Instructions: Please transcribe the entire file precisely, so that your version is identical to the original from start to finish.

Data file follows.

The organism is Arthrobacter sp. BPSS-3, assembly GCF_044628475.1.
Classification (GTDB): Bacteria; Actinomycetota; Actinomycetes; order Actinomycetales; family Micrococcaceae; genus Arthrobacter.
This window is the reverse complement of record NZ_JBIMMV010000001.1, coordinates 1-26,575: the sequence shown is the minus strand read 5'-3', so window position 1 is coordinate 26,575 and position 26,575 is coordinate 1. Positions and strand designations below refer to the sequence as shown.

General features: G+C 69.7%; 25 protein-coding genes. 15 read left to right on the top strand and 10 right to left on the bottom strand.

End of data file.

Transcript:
The organism is Arthrobacter sp. BPSS-3, assembly GCF_044628475.1.
Classification (GTDB): Bacteria; Actinomycetota; Actinomycetes; order Actinomycetales; family Micrococcaceae; genus Arthrobacter.
This window is the reverse complement of record NZ_JBIMMV010000001.1, coordinates 1-26,575: the sequence shown is the minus strand read 5'-3', so window position 1 is coordinate 26,575 and position 26,575 is coordinate 1. Positions and strand designations below refer to the sequence as shown.

General features: G+C 69.7%; 25 protein-coding genes. 15 read left to right on the top strand and 10 right to left on the bottom strand.